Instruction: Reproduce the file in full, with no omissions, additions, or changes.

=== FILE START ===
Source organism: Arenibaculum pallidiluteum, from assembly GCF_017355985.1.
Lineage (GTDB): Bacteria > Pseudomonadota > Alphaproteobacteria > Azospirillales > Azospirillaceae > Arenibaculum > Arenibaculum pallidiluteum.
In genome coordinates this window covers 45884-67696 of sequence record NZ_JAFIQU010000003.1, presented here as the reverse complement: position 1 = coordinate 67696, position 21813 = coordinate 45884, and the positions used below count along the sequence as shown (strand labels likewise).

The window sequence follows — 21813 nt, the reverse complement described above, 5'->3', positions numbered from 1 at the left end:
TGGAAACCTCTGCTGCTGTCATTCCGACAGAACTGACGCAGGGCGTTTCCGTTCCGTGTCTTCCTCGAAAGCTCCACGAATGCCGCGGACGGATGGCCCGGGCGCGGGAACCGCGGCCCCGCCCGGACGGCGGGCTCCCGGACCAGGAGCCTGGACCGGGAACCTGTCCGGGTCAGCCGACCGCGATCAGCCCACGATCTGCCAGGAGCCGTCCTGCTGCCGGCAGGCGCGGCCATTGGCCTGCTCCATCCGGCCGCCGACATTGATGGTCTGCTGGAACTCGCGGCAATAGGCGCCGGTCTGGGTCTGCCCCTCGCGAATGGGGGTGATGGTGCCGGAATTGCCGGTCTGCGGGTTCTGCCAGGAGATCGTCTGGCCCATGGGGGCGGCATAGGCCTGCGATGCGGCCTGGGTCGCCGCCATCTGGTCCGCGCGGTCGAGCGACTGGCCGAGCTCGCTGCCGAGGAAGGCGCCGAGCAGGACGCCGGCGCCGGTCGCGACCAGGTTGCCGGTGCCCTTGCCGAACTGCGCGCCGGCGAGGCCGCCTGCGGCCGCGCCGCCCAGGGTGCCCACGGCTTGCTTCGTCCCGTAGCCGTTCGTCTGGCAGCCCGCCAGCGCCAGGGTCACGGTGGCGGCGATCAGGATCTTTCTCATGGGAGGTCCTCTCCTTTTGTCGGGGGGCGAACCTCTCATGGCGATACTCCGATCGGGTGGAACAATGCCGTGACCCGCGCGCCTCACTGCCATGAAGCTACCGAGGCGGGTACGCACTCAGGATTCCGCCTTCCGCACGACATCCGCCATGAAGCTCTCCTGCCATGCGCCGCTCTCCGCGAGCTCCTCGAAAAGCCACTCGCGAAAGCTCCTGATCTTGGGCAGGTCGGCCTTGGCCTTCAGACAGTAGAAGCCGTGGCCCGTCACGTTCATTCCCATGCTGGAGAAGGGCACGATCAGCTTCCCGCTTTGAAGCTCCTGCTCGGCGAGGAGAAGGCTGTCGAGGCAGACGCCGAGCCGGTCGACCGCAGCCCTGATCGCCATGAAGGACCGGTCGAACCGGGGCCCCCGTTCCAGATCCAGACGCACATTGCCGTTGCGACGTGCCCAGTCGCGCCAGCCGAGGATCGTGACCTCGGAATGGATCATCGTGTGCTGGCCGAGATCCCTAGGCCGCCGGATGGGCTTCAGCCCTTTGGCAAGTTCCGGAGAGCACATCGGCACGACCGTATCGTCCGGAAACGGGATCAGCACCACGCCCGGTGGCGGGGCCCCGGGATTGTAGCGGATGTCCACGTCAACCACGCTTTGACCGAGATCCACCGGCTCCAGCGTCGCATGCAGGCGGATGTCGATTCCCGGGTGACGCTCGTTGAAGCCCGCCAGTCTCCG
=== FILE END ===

Source organism: Arenibaculum pallidiluteum, from assembly GCF_017355985.1.
Lineage (GTDB): Bacteria > Pseudomonadota > Alphaproteobacteria > Azospirillales > Azospirillaceae > Arenibaculum > Arenibaculum pallidiluteum.
In genome coordinates this window covers 45884-67696 of sequence record NZ_JAFIQU010000003.1, presented here as the reverse complement: position 1 = coordinate 67696, position 21813 = coordinate 45884, and the positions used below count along the sequence as shown (strand labels likewise).

The window sequence follows — 21813 nt, the reverse complement described above, 5'->3', positions numbered from 1 at the left end:
TGGAAACCTCTGCTGCTGTCATTCCGACAGAACTGACGCAGGGCGTTTCCGTTCCGTGTCTTCCTCGAAAGCTCCACGAATGCCGCGGACGGATGGCCCGGGCGCGGGAACCGCGGCCCCGCCCGGACGGCGGGCTCCCGGACCAGGAGCCTGGACCGGGAACCTGTCCGGGTCAGCCGACCGCGATCAGCCCACGATCTGCCAGGAGCCGTCCTGCTGCCGGCAGGCGCGGCCATTGGCCTGCTCCATCCGGCCGCCGACATTGATGGTCTGCTGGAACTCGCGGCAATAGGCGCCGGTCTGGGTCTGCCCCTCGCGAATGGGGGTGATGGTGCCGGAATTGCCGGTCTGCGGGTTCTGCCAGGAGATCGTCTGGCCCATGGGGGCGGCATAGGCCTGCGATGCGGCCTGGGTCGCCGCCATCTGGTCCGCGCGGTCGAGCGACTGGCCGAGCTCGCTGCCGAGGAAGGCGCCGAGCAGGACGCCGGCGCCGGTCGCGACCAGGTTGCCGGTGCCCTTGCCGAACTGCGCGCCGGCGAGGCCGCCTGCGGCCGCGCCGCCCAGGGTGCCCACGGCTTGCTTCGTCCCGTAGCCGTTCGTCTGGCAGCCCGCCAGCGCCAGGGTCACGGTGGCGGCGATCAGGATCTTTCTCATGGGAGGTCCTCTCCTTTTGTCGGGGGGCGAACCTCTCATGGCGATACTCCGATCGGGTGGAACAATGCCGTGACCCGCGCGCCTCACTGCCATGAAGCTACCGAGGCGGGTACGCACTCAGGATTCCGCCTTCCGCACGACATCCGCCATGAAGCTCTCCTGCCATGCGCCGCTCTCCGCGAGCTCCTCGAAAAGCCACTCGCGAAAGCTCCTGATCTTGGGCAGGTCGGCCTTGGCCTTCAGACAGTAGAAGCCGTGGCCCGTCACGTTCATTCCCATGCTGGAGAAGGGCACGATCAGCTTCCCGCTTTGAAGCTCCTGCTCGGCGAGGAGAAGGCTGTCGAGGCAGACGCCGAGCCGGTCGACCGCAGCCCTGATCGCCATGAAGGACCGGTCGAACCGGGGCCCCCGTTCCAGATCCAGACGCACATTGCCGTTGCGACGTGCCCAGTCGCGCCAGCCGAGGATCGTGACCTCGGAATGGATCATCGTGTGCTGGCCGAGATCCCTAGGCCGCCGGATGGGCTTCAGCCCTTTGGCAAGTTCCGGAGAGCACATCGGCACGACCGTATCGTCCGGAAACGGGATCAGCACCACGCCCGGTGGCGGGGCCCCGGGATTGTAGCGGATGTCCACGTCAACCACGCTTTGACCGAGATCCACCGGCTCCAGCGTCGCATGCAGGCGGATGTCGATTCCCGGGTGACGCTCGTTGAAGCCCGCCAGTCTCCG